A Tale of Two Antitrust Battles
Bloomberg Businessweek|December 21, 2020
The U.S. government’s case against Facebook is bold; its case against Google, by the book
By Ben Brody, with David McLaughlin

The U.S. Federal Trade Commission jolted the markets on Dec. 9 with filings that seek to force Facebook Inc. to sell Instagram and WhatsApp. The FTC is trying to achieve something that hasn’t happened in four decades: the breakup of one of America’s biggest companies. The last giant U.S. company to be dismantled was AT&T in 1984.

What makes the case all the more surprising is that it’s the FTC, often criticized for lax enforcement, and not the U.S. Department of Justice pushing for the breakup. “The Facebook case is a really big deal,” says Sam Weinstein, who teaches at the Cardozo School of Law at Yeshiva University. “If we imagine the government winning and breaking up Facebook, that’s a milestone.”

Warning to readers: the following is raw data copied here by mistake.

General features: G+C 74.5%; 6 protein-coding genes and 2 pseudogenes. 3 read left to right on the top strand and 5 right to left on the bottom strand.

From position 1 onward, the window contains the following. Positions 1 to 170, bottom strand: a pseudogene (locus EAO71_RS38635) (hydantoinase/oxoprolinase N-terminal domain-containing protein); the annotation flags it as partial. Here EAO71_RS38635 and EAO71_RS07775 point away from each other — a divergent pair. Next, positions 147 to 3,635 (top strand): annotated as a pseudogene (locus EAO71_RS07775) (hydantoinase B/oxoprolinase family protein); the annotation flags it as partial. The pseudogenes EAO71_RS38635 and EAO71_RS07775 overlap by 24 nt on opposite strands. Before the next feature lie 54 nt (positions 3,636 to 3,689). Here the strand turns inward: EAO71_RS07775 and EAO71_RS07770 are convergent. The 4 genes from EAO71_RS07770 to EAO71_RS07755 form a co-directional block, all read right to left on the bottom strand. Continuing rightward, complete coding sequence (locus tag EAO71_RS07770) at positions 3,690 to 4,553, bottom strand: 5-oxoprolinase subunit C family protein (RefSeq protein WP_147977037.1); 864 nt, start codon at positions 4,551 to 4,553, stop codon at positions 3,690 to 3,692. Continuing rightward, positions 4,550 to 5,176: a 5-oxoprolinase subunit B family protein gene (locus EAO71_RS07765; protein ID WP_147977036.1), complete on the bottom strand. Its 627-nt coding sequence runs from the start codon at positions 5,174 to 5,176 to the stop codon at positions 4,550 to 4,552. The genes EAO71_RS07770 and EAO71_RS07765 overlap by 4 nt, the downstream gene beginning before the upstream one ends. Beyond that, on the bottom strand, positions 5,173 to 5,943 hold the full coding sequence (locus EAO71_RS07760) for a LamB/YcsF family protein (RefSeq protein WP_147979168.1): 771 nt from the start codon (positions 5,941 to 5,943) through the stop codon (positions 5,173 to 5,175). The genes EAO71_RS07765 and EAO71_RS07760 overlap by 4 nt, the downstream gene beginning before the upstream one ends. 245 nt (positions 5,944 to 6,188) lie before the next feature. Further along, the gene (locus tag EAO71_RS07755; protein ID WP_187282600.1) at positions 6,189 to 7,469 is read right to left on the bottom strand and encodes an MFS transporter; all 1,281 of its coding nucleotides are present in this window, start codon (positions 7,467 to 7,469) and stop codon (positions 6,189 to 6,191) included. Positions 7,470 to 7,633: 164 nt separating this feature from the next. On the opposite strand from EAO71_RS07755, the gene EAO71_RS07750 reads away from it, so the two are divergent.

The federal government and states across the U.S. have sued both Facebook and Alphabet Inc.’s Google in recent weeks for abusing their dominant positions in social media and internet search, respectively. Together, the cases represent a watershed moment in U.S. antitrust enforcement and an escalation of regulatory pressure on the technology sector, which also includes a push to pare back a prized liability shield, Section 230 of the Communications Decency Act. But while the Google case stays comfortably within legal precedent, the Facebook case represents a startling offensive.

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